For M19-D to be fully autonomous, it needs to be able to perceive the world, much like how we do with our own eyes. The modes that our Driverless car uses to sense the world is in the form of visible light (cameras), infrared light (LiDAR) and radio waves (GPS). MEMS (Micro-Electro-Mechanical Systems) sensors are also used to provide additional information on the vehicle state. The IMU (Inertial Measurement Unit) consists of a combination of accelerometer and gyroscope which output forces experienced by the car. A magnetometer is also used to determine the heading of the car based off the earth’s magnetic field. The challenging part of perception is combining all the information from the sensors to provide a useful and accurate estimation of the vehicle’s state and cone positions in the world. To do this we currently use an Extended Kalman Filter (EKF) based SLAM (Simultaneous Localisation and Mapping).
The camera pipeline has two major steps: cone detection using a neural network, and stereo matching for depth estimation. These systems result in 3D coordinates of the cones in the world relative to the car from a pair of 2D stereo images.
The convolutional neural network used is a slightly modified variant of Tiny-YOLOv3, with 2 detection layers and higher spatial resolution. The ‘You Only Look Once’, or YOLO, family of networks represent an excellent tradeoff between accuracy and computational requirements, and are ideally suited for our task. We train this network in PyTorch, a Python deep-learning framework developed by Facebook for machine learning research. In order to speed up the network as much as possible, we use nVidia’s TensorRT library when it comes to the actual deployment on the car. Combined with the nVidia Xavier kindly provided by Xenon, our neural network runs at over 100fps with a 704 by 704 pixel input resolution, leaving plenty of computational overhead for stereo matching.
One of the issues we’re facing is the rolling shutter of our current camera. Rolling shutter means that when you take an image, the camera will actually capture the 1st row of pixels beginning from one side, then the 2nd and so on up to the 1080th row. When you are going slowly, the time difference between capturing the top and bottom has an insignificant effect. However, at higher speeds this becomes a critical failure, as the distortion it induces has a significant impact on the stereo matching. This can be seen in the following video.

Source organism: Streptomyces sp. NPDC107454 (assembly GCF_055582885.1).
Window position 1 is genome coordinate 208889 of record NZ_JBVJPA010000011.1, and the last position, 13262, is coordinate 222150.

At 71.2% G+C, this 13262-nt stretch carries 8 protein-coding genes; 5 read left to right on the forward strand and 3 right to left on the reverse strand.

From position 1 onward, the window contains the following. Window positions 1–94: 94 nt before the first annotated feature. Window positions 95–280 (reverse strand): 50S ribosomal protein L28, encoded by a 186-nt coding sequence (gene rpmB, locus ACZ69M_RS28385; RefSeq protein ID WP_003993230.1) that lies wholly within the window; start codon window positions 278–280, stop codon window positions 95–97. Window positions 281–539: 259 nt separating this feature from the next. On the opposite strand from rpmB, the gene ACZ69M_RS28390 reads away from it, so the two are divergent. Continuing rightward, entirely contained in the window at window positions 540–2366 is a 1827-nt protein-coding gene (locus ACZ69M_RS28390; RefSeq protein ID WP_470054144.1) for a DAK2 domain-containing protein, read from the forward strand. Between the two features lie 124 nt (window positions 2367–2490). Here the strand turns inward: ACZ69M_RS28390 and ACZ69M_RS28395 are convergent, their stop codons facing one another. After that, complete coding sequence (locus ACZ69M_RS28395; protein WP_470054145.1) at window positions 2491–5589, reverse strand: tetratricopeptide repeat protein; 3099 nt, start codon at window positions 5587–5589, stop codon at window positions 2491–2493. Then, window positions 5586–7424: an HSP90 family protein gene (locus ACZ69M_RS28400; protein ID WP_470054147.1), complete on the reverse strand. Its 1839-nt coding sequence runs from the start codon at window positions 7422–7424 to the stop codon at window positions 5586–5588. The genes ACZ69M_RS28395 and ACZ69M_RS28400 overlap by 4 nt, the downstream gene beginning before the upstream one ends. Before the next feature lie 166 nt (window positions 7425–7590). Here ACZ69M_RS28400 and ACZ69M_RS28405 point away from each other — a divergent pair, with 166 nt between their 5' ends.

The LiDAR emits infrared light and detects the return time-of-flight. This gives us distances to the objects in the surrounding area. Unlike cameras, the LiDAR is robust against varying lighting and weather conditions. It allows us to detect cones reliably in our environment at a larger field of view. We use a bespoke cone detection algorithm that filters out information we don’t want and selects the cone only if it has been detected in two layers. This means we cannot know for sure that it is a cone unless two horizontal LiDAR laser beams hit the cone. The vertical resolution of the current LiDAR we use limits how far away we can detect cones due to layer divergence. Consequently, we can only detect cones at a maximum distance of about 8-10m.
Cones surrounded by the blue box present in 4 and 2 layers of the LiDAR scan and detected as cones. The cone surrounded by red is only present in 1 layer, so the algorithm can’t be sure it’s a cone, and ignores it.
LiDAR cone detection and camera cone detection pass cone positions and type (cone colour and size) to the EKF SLAM algorithm. This is fused with GPS and magnetometer measurements that give absolute position and heading of the car (which helps counteract drift), and IMU measurements which sense the transient motion that the car experiences. Everything is connected together using the ROS framework. The SLAM node then outputs the state of the car in the world and all the cones detected, ready to be used by the path planning node.
by Georgia Ovenden and Jack Coleman